Tuesday, March 31, 2009


I have some personal connection to GM. My father-in-law and his father were long-time employees of the company. Almost 20 years ago, my fil retired early when the division he worked for was sold off to a French company. 20 years ago, we didn't think GM was doing all that well. While most of Mr. Geeky's family drove only GM cars, we drove whatever was inexpensive. Although on occasion that turned out to be a GM car, most of the time it didn't. We saw, through riding around with various family members the kinds of cars on offer and they certainly didn't appeal to a young couple on the move. They were grandma cars. We did actually go through an SUV stage, driving two Ford Explorers (consecutively) rather than any of GM's offerings (one was a hand me down, no choice there really). And now, we're in a GM brand minivan, which, I have to say, has lasted a long time (122,000 miles and counting) and a fuel-efficient Toyota. Mr. Geeky's family's loyalty to the company only made sense for the people who actually worked for them (since they got a discount on the cars they bought). For the aunts and uncles who drove cars they may or may not have like out of a desire to "buy American" or buy within the family, it didn't make sense to me. Why not buy what you wanted or what you could afford? And, as it turned out, their loyalty didn't save the company.

Not that long ago, Mr. Geeky and I watched "Who Killed the Electric Car?," a film that describes how GM was working and actually built an electric-powered car, a car that had potential, but was eliminated from the product line after 3 years. The film makes GM look like it's in the oil industry's pocket and that's been the theory behind their resistance to increases in CAFE standards in addition to their resistance to change manufacturing procedures.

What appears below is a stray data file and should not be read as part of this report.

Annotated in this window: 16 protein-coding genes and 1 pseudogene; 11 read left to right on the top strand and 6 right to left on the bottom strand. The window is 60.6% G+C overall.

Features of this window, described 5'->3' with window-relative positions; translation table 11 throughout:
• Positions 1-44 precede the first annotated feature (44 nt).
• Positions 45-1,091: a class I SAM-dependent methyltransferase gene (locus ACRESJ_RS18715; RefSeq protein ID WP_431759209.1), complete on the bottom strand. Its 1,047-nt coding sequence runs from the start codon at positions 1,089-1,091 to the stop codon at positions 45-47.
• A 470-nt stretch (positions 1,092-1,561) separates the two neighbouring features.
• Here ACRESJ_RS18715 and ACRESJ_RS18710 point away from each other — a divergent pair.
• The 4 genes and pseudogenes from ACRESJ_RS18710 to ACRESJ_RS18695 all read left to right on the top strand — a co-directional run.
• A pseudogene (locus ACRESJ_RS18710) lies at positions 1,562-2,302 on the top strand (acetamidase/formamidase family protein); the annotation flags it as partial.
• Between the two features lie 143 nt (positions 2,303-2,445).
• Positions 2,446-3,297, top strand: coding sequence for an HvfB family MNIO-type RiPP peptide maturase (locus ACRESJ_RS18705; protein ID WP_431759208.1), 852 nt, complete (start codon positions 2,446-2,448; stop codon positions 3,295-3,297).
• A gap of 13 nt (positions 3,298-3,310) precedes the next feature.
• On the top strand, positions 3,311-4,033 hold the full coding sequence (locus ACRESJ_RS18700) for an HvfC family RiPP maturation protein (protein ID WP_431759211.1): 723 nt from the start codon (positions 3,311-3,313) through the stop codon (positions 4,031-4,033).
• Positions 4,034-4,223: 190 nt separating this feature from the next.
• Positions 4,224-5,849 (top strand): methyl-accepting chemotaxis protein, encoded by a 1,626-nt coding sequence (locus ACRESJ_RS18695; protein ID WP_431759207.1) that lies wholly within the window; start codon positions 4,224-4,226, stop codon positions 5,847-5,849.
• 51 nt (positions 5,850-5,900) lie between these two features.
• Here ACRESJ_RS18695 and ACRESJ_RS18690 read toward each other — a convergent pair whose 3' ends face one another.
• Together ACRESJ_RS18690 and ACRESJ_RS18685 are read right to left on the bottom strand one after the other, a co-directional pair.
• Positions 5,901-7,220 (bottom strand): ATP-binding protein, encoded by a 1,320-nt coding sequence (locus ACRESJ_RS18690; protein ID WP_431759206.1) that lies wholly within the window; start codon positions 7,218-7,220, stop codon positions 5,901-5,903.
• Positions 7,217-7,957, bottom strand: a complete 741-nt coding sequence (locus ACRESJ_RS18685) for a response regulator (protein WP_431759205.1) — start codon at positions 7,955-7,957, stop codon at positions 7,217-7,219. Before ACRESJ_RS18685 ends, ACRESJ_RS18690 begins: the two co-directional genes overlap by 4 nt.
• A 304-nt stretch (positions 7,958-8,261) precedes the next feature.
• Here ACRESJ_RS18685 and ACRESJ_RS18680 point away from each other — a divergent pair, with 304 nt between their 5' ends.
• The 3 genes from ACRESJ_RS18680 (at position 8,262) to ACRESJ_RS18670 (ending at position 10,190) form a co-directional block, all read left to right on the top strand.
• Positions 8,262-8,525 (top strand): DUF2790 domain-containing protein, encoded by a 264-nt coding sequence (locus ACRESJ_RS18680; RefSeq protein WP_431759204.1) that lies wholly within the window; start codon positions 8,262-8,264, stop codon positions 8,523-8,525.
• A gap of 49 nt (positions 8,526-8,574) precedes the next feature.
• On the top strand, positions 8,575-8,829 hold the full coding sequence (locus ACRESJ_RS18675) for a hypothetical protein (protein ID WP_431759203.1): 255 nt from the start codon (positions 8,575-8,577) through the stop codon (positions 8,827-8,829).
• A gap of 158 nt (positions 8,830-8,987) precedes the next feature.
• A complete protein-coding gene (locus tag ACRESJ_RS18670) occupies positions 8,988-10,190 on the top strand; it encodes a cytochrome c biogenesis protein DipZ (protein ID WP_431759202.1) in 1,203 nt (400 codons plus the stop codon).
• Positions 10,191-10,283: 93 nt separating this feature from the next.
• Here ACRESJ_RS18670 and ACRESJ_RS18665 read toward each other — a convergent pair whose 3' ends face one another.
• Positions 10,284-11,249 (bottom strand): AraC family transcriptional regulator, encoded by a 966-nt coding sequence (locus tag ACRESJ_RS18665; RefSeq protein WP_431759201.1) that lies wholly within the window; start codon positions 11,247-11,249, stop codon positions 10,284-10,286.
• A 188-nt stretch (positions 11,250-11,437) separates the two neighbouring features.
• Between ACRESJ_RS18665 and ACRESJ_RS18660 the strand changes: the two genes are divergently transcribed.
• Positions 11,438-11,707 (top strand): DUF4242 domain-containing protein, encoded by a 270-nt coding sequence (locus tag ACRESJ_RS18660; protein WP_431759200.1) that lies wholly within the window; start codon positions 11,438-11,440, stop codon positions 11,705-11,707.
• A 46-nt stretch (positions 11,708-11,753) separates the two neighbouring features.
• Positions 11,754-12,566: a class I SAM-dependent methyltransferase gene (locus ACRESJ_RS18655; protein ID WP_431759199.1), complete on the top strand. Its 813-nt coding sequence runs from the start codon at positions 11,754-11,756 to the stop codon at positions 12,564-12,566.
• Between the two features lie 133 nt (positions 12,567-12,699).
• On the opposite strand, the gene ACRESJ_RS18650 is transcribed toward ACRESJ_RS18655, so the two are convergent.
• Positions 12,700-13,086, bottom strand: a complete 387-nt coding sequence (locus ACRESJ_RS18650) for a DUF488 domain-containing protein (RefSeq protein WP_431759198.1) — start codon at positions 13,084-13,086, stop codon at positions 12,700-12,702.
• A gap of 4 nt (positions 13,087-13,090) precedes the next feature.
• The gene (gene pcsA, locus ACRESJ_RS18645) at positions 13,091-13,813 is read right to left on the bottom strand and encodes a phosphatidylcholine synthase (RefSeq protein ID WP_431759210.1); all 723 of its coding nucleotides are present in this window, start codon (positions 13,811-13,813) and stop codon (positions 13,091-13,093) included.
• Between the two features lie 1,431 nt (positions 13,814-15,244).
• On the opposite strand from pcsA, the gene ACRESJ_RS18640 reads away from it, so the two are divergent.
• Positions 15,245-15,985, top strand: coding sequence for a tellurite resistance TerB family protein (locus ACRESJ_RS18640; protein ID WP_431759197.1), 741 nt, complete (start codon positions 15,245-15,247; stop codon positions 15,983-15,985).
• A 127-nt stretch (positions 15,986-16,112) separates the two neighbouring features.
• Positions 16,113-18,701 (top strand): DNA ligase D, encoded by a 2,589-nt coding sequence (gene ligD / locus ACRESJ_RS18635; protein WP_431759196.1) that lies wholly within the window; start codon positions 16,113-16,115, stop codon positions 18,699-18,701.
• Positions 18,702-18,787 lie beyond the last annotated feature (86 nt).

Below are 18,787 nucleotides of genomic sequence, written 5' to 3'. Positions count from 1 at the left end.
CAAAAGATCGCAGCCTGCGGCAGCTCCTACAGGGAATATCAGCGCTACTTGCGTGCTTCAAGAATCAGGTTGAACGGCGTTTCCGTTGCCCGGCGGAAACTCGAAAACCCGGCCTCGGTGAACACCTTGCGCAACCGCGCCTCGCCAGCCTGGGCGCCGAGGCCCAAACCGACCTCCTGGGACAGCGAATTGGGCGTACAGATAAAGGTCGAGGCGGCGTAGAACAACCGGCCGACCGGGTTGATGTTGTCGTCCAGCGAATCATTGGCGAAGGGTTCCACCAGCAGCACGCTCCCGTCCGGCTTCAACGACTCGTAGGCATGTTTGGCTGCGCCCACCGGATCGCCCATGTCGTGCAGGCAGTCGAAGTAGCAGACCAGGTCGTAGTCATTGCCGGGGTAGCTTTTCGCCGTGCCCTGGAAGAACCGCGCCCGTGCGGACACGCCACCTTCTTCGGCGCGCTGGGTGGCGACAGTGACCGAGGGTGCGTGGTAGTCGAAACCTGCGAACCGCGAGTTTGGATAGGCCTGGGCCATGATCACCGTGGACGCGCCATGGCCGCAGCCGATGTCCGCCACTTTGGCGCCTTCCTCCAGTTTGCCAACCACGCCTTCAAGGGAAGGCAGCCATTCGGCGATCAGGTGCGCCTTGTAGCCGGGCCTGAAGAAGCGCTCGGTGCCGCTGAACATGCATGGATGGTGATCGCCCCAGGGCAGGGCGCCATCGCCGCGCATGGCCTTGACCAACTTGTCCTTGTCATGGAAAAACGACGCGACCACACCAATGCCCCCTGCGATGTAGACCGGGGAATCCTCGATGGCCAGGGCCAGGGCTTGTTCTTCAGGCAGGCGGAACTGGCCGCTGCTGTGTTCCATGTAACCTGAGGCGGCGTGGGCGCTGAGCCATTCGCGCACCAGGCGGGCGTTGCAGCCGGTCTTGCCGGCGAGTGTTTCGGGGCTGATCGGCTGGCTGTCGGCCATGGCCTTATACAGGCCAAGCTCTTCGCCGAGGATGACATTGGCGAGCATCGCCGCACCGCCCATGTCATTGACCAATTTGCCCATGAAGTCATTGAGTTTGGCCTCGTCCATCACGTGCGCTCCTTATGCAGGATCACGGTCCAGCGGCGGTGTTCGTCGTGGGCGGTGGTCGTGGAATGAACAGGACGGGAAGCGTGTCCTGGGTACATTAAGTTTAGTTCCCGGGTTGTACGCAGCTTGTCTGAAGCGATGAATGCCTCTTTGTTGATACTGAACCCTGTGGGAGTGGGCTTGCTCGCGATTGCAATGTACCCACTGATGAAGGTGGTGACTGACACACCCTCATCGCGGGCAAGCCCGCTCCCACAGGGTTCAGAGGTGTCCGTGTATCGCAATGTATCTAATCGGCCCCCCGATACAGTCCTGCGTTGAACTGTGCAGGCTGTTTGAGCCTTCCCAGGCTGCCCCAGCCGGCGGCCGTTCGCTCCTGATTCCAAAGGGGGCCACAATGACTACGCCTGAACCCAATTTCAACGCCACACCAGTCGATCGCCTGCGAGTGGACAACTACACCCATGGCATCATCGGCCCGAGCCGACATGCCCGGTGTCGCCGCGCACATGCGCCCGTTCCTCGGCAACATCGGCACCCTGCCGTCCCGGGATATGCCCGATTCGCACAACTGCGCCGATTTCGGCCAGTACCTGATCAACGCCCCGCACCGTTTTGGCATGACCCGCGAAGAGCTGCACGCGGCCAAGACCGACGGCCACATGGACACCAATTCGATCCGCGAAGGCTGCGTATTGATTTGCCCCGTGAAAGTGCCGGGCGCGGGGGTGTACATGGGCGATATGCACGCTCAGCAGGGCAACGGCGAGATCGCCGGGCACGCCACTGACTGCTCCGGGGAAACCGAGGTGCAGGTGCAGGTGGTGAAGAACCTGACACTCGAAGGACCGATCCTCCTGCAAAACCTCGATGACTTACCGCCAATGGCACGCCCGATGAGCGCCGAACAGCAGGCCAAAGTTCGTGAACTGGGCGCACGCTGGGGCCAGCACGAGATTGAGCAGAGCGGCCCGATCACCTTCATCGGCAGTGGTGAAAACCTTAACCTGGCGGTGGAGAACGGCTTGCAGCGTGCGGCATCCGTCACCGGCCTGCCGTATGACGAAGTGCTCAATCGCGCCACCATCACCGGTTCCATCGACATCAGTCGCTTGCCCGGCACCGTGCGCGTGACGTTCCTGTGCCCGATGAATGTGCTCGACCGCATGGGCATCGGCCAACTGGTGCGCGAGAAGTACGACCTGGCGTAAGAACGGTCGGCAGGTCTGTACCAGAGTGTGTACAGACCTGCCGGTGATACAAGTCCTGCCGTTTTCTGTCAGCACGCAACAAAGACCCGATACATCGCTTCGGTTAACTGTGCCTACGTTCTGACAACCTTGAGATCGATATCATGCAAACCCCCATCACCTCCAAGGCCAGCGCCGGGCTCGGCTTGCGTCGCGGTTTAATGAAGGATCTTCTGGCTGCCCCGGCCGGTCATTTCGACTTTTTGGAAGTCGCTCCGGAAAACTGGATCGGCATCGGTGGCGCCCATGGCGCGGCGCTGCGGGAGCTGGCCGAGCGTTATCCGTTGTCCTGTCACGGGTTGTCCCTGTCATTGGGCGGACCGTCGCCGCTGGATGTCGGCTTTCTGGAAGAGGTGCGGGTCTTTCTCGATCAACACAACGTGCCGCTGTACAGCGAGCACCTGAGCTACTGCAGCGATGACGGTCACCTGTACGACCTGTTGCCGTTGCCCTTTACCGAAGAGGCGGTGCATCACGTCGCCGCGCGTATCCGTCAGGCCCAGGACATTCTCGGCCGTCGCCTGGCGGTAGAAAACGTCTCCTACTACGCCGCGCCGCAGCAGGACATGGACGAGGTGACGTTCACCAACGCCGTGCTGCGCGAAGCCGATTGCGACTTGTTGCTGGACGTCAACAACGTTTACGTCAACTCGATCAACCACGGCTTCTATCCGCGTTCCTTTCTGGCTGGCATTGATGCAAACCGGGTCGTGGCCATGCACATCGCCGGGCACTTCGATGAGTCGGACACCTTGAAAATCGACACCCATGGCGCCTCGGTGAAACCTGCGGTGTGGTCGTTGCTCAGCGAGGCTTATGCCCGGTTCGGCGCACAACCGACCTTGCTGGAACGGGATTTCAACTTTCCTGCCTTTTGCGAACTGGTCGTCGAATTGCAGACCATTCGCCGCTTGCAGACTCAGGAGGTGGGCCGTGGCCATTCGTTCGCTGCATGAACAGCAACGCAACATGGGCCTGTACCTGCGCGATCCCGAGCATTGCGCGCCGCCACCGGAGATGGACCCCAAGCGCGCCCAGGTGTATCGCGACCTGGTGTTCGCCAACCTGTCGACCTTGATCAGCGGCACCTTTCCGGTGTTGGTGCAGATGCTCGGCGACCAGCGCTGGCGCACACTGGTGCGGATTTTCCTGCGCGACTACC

It's weird, even though I've never been a fan of the automakers as they seemed largely to be an industry in denial and out to make a quick buck at the expense of the planet, I feel a strange sense of sadness at the real possibility (probability?) that GM will go the way of the dinosaur. But the whole idea of capitalism is that the best product survives and GM is no longer making the best products across the board. Like any business that's not doing a good job, it should probably fail. Maybe what I'm feeling is the loss of so many jobs at once. Detroit and Michigan are already at the top of the unemployment list. What will happen if/when GM fails? What will all those people do? What will Michigan look like? It's a depressing and scary thought.

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